early thoughts on ‘The End’

The good man’s past begins to change so that his forgiven sins and remembered sorrows take on the quality of Heaven; the bad man’s past already conforms to his badness and is filled only with dreariness. And that is why, at the end of all things, when the sun rises here and the twilight turns to blackness down there, the Blessed will say “We have never lived anywhere except in Heaven” and the Lost, “We were always in Hell.” And both will speak truly. (C.S. Lewis, The Great Divorce)

It’s over.

‘The End’ of LOST has come and gone.

Last night’s finale left me a little drained, having witnessed not only one emotional reunion after another, but also Jack’s great sacrificial stand against the darkness in order to preserve the light.

I wasn’t sure how I felt about it at first, but here are some quick thoughts now that I have had some time to digest it.

The big question that I was looking to have answered was how the sideways world would reconcile itself to the Island world, and what was revealed to us was that the sideways world was something of an in-between, bridging the life that was lived with the life to come. We saw glimpses of the fact that this was not a true reality all along, evidenced in Jack’s bleeding neck and scarred side, and last night we discovered that it is not just a place where the central characters are living the life that they would have lived had Oceanic 815 not crashed, but also [and more importantly] a place where they are given the opportunity to ‘let go’ of that false reality and embrace the light and hope that they each experienced, in community, while on the Island.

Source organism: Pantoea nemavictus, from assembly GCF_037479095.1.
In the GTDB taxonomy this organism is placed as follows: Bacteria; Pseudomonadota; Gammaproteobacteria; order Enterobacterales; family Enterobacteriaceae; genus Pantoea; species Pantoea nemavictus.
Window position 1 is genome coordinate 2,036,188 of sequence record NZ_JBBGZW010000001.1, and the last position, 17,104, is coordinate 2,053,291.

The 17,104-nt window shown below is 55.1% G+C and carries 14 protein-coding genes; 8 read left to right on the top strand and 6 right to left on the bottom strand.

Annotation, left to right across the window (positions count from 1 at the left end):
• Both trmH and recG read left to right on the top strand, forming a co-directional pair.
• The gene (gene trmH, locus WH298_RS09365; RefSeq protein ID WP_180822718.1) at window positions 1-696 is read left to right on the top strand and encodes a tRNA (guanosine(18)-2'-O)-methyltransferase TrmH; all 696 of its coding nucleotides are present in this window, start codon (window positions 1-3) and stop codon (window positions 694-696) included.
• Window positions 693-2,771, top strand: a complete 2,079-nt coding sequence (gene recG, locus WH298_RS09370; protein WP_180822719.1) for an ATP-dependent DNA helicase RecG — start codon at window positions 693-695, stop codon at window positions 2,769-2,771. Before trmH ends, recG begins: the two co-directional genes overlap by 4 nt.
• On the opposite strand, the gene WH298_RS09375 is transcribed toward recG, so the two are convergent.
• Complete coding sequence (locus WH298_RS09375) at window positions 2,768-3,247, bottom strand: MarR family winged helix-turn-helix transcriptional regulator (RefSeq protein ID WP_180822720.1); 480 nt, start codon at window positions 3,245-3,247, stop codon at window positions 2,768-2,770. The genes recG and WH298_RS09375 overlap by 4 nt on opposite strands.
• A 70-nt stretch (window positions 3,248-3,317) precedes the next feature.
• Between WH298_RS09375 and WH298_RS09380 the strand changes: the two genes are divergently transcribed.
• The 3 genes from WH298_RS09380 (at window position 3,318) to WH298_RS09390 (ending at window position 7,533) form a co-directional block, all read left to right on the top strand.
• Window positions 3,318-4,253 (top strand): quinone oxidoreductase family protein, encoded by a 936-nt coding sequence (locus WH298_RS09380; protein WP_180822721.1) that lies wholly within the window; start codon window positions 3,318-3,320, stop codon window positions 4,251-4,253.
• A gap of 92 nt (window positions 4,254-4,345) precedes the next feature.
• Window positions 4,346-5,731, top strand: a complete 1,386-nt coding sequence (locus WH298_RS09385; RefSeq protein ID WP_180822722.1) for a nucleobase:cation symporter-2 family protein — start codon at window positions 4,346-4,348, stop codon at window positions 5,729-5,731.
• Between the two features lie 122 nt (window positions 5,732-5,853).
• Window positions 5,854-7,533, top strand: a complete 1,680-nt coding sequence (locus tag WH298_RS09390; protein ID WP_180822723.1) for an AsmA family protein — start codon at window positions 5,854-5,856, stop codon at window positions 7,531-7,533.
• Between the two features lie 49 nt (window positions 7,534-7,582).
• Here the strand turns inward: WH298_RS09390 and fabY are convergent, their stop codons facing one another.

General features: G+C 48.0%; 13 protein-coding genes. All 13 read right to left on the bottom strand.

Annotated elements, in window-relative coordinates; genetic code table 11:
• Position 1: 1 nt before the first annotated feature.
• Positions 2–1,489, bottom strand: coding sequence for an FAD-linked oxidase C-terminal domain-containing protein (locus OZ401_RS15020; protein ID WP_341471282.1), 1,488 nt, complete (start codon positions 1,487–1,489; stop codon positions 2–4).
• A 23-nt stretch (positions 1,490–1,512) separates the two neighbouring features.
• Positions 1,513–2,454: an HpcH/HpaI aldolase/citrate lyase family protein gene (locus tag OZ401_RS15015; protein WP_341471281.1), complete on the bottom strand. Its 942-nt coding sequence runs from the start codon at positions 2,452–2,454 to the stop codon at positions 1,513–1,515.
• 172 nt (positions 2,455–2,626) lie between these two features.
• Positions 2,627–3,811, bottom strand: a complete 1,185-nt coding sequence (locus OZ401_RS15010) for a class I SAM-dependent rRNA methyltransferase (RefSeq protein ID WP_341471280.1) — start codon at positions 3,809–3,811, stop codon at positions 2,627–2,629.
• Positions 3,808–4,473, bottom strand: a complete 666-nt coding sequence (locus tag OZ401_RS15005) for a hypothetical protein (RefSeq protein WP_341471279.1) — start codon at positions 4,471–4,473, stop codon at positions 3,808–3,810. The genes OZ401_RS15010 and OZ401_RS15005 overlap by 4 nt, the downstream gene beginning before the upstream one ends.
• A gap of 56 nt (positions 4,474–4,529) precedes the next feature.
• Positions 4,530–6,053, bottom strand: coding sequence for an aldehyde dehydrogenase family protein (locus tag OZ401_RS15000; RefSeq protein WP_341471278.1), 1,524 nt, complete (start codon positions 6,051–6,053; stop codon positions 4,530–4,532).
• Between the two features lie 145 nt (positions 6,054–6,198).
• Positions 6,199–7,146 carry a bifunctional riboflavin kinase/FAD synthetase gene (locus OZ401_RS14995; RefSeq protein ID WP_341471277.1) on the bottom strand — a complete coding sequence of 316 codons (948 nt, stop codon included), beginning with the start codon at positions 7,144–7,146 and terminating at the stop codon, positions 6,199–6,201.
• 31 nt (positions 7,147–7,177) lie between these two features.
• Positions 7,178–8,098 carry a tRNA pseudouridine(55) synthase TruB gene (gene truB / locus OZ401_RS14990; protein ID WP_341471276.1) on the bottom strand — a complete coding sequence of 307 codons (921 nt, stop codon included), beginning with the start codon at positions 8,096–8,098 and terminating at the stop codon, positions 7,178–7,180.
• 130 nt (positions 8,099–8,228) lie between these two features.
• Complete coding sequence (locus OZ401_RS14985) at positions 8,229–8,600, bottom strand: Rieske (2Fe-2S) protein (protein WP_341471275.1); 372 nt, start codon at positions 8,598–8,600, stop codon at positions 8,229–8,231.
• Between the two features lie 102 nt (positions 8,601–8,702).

The more that I think about it, the more I see a connection between the sixth season of LOST and C.S. Lewis’ amazing book, The Great Divorce, a story wherein the characters are given not only the opportunity to gain insight into their earthly past’s and discover afresh how they had been experiencing a constant progression towards redemption or damnation throughout their lives, but also given the ability to choose whether or not they will continue along either path or change their course. In the same way, as their eyes were opened in the sideways world, the characters of LOST were able to see that their time on the Island had allowed them not only to deal with the baggage that they had brought to the Island, but also to come together with other broken people to ultimately fight against the darkness in order to preserve its light. In this way, their forgiven sins and remembered sorrows were able to be re-framed through the ‘looking glass’ of that very light; it afforded them the opportunity to see that even though they had always wanted to be rescued from the Island, it was in fact the Island that had rescued them all along.

That’s my quick take on things. I am looking forward to reading more reaction and hearing what people thought of it. All along, people have primarily connected with this show because of the characters, and I think they did an awesome job of re-establishing those connections and bringing us back to the heart of the show and of life in general: Live together, die alone.

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  1. I never watched Lost, but that sounds really cool, at least based on what you’ve done with it.

    • Jon, I think that you would love this show. If I was still in Aberdeen, I would totally lend you season one. You can get them all from the library media centre. Check it out!

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